Effect of CSLM imaging rate on biofilms of P. aeruginosa and S. aureus

Du, Reginald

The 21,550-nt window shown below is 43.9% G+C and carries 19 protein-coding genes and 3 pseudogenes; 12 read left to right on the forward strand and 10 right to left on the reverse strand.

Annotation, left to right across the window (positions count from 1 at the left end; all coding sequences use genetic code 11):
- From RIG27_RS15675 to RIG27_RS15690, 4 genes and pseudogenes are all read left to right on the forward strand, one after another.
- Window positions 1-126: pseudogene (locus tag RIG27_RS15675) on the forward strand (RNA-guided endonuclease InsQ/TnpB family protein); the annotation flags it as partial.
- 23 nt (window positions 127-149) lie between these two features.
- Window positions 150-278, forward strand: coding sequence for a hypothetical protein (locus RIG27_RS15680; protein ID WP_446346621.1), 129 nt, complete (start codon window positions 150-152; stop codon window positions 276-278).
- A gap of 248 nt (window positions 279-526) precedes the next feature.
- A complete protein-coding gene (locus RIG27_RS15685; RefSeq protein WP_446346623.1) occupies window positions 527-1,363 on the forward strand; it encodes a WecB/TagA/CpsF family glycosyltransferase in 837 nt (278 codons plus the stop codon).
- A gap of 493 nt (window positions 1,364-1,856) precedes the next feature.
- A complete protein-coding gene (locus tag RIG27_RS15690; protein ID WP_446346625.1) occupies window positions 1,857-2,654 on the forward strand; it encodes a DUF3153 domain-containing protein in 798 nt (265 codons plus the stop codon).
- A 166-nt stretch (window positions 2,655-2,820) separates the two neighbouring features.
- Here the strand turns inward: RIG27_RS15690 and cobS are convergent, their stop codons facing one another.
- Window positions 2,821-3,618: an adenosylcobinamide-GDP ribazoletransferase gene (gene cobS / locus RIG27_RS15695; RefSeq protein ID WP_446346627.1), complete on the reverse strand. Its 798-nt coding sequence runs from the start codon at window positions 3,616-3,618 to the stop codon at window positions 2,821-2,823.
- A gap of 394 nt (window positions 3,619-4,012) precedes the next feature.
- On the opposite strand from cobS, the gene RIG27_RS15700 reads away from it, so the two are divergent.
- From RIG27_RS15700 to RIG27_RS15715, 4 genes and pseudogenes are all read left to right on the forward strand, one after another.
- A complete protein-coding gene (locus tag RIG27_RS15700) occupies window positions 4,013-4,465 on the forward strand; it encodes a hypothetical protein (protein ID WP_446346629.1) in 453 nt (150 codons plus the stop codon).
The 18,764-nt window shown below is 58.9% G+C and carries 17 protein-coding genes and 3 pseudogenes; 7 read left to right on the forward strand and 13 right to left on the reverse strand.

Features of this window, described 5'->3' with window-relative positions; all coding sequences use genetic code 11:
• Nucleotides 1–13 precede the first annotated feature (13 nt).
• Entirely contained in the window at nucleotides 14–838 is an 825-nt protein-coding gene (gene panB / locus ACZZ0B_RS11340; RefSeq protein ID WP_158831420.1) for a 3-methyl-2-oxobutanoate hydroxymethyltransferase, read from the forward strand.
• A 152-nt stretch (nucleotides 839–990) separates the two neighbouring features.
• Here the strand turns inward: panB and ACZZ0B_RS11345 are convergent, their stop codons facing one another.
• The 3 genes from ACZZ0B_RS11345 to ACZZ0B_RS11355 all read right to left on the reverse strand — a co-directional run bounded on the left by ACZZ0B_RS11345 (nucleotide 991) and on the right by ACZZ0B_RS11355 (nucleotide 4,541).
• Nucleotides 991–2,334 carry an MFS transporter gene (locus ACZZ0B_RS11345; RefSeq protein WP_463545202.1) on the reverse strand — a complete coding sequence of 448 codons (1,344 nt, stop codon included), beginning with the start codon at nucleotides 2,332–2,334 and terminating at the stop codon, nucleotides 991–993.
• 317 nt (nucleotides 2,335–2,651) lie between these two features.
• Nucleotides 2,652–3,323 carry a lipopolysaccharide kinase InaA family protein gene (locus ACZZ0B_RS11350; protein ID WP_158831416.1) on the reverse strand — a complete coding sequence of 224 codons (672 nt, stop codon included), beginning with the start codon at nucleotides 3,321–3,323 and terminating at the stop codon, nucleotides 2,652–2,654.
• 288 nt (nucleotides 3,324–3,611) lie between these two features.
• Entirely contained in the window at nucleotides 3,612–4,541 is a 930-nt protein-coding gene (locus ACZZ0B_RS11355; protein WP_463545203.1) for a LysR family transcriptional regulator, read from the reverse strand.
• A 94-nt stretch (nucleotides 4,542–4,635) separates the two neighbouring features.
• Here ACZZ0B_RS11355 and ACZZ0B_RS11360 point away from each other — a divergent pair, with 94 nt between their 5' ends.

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Biofilms are sessile communities of bacteria that can be found in an wide range of environments. Their inhabitants are phenotypically distinct from plank- tonic bacteria and are capable of forming complex, three-dimensional structures. Biofilms are studied using confocal scanning laser microscopy, or CSLM. This technique uses lasers and Novel Fluorescent Proteins (NFPs) to measure growth and structure formation of single- and multi-species biofilms in situ in three dimensions. We investigate the effects of slow and fast rates of image acquisition on mono- and co-cultures of biofilm forming bacteria: Pseudomonas aeruginosa and Staphylococcus aureus. After calculating growth rates and lag times, we find that fast scanning rates reduce the growth rate of P. aeruginosa in co-culture. Additionally, co-culture speeds up P. aeruginosa growth relative to monoculture when imaged at a slow rate, and fast scanning reverts co-culture growth to monoculture-like behavior. Additionally, a significant lag time is observed for P. aeruginosa grown in co-culture. The observed influence of confocal imaging rate on population dynamics should be considered in future studies to ensure accurate measurement of bacterial phenomena.